A lot of buzz surrounds the “difficulty” of going to rehab. Detoxing sucks, residential gets deep into intense problems… but it’s the wake of these stages that most people in recovery start to break down and return to their old ways. Sober living tries to combat this tendency to relapse by slowly phasing people toward a greater degree of independence. But with a caveat: you have to deal with other recovering addicts and alcoholics who have similar weak spots. Start mixing in difficult personalities and maturity issues, and you wind up with the problem of dealing with roommates in sober living. So how do you cultivate a good experience in a sober living home?Dealing with Roommates in Sober Living

Dealing with Bad Experiences

Bad roommates are everywhere, but they pose a dire risk in sober living environments. Your support network should consist of people you get along with reasonably well. But obviously, you don’t have 100% control over that in a sober living home.

Bashing heads with people you just don’t get along with can act as a major relapse trigger. High stress environments tend to flip bad switches for people in recovery, and these types of situations need to be managed with care and vigilance. While it is an option to switch homes to get away from bad fits, it is a simple truth that most shared living arrangements run into problems.

So rather than seek out a completely harmonious arrangement that you’re unlikely to find, consider the value of tolerance and damage mitigation. Don’t allow others to get a rise out of you when you’re otherwise having a good day; some battles are just not worth disturbing an established peace. These are interpersonal life skills that translate well to other cruxes of life too (the workplace and difficult family members come to mind).

Positive Influences & Role Models

Keeping one another accountable is the main purpose of sober living. Identifying positive role models and housemates willing to keep you accountable takes maturity and experience.

People who are new to sober living dynamics often fall into the trap of rolling along with toxic interactions. Too much structure can create an urge to push back, but engaging in shady behavior just creates more problems in the long run. For example, you might get away with coming back 30 minutes after curfew with your buddy, but pushing that boundary opens up the door for relapse. That’s where positive affirmations step in.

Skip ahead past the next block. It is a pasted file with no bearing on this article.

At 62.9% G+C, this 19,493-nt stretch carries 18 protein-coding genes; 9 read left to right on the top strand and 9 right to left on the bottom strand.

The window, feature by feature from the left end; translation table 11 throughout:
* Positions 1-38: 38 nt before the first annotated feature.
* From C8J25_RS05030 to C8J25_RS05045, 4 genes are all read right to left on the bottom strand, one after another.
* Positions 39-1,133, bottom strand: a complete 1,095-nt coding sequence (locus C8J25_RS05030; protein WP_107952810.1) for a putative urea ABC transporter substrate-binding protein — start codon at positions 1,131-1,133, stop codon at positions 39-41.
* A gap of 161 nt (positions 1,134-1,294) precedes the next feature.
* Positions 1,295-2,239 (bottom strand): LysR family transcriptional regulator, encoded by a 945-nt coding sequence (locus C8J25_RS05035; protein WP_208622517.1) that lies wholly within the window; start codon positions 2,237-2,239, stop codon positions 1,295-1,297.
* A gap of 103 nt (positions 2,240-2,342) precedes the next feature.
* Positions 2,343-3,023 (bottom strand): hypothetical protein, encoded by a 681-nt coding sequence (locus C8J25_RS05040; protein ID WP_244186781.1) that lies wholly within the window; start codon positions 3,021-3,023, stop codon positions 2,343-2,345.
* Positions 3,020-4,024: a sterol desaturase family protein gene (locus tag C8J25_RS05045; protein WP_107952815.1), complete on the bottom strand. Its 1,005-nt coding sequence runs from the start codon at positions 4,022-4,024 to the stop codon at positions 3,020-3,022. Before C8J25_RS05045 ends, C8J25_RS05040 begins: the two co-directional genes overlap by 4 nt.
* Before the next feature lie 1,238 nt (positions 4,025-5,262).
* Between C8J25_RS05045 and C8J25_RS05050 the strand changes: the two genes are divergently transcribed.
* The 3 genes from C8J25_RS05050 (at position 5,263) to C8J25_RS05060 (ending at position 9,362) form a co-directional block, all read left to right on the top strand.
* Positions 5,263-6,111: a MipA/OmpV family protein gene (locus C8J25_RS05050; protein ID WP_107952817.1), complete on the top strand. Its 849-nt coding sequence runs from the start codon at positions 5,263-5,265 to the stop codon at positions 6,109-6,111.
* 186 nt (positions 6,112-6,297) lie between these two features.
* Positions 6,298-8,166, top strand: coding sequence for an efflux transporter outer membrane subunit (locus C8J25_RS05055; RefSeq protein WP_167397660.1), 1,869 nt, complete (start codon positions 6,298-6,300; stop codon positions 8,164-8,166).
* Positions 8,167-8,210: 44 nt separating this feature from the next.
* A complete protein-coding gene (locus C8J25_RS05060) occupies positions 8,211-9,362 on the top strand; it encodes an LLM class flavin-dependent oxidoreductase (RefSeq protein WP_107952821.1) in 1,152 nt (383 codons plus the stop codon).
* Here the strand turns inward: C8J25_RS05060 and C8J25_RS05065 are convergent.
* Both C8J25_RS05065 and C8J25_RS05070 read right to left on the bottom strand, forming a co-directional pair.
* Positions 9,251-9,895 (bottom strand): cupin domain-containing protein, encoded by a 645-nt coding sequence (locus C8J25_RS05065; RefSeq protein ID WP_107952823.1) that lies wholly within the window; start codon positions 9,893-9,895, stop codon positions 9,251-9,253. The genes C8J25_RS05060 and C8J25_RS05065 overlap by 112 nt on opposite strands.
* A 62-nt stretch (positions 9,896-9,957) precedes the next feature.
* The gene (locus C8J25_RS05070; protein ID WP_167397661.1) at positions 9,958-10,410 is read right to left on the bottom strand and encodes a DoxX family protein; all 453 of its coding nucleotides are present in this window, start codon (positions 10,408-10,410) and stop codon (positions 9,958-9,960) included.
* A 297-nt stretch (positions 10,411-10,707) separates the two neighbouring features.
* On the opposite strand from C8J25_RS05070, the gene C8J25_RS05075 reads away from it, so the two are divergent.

Here are some examples of seeking positive affirmations that are helpful in a sober living environment:

  • Inviting roommates to call out your bullshit.

    Most recovering addicts recognize that they became master manipulators to support their former habit. So when you throw a handful of those people together, they tend to recognize when you’re acting a bit shady. Nipping that behavior in the bud helps keep you on a positive trajectory. And it keeps you accountable!

  • Befriend roommates who are more mature than you are.

    Or at least ones who align the best with the way you want your life to look. While it can be fun to low key mess around with people who are exciting, those behaviors are the same ones that enabled active addiction to thrive. Mature roommates, on the other hand, will set an example and bring out the best in you rather than the worst.

  • Participate more in house meetings.

    Most sober living homes hold house meetings to keep everyone on right track. These meetings can eventually feel like a chore that you tune out until you can go back to doing your own thing. But actually engaging in house meetings on a regular basis is a built-in positive affirmation.

On the other side of the coin, it’s just as important to distance and discourage toxic influences that threaten your sobriety.

Identifying Toxic Roommates in Sober Living

Living in a house with people around your age provides many opportunities to bond. Unfortunately, some of these interactions can prove toxic and actually hurt your progress in recovery.

Befriending roommates who lack maturity and resolve to stay sober can be one such toxic dynamic. Spending any prolonged period of time with people who don’t care about their own sobriety becomes a temptation to stoop to their level. It doesn’t feel quite like stooping when you’re close to the situation, so it’s helpful to identify these types of people beforehand and stay wary.

No matter how fun it may seem, engaging in shady behavior while in sober living starts to cripple all of the progress you’ve made up to that point. During these times, it can be helpful to play the tape as we are taught to do in treatment.

“If I agree to do [shady action], I’ll start getting lax in my program. I’ll stop going to meetings outside the house. Eventually a beer will find its way into my hand. And that eventually becomes a few beers. Once I’ve established I’m ‘okay’ doing that, I’ll pretty quickly pick up [your drug of choice] again. And just roll with that. And then I’m back where I started.”

Go over that scenario again and again until the temptation to be shady fizzles out. You know yourself well enough by now to understand why these behaviors need to be avoided, even if our inner addict says they’re just fine.

 

If you or a loved one needs help for a substance abuse problem, our addiction counselors are available 24/7 by phone: 855-737-7363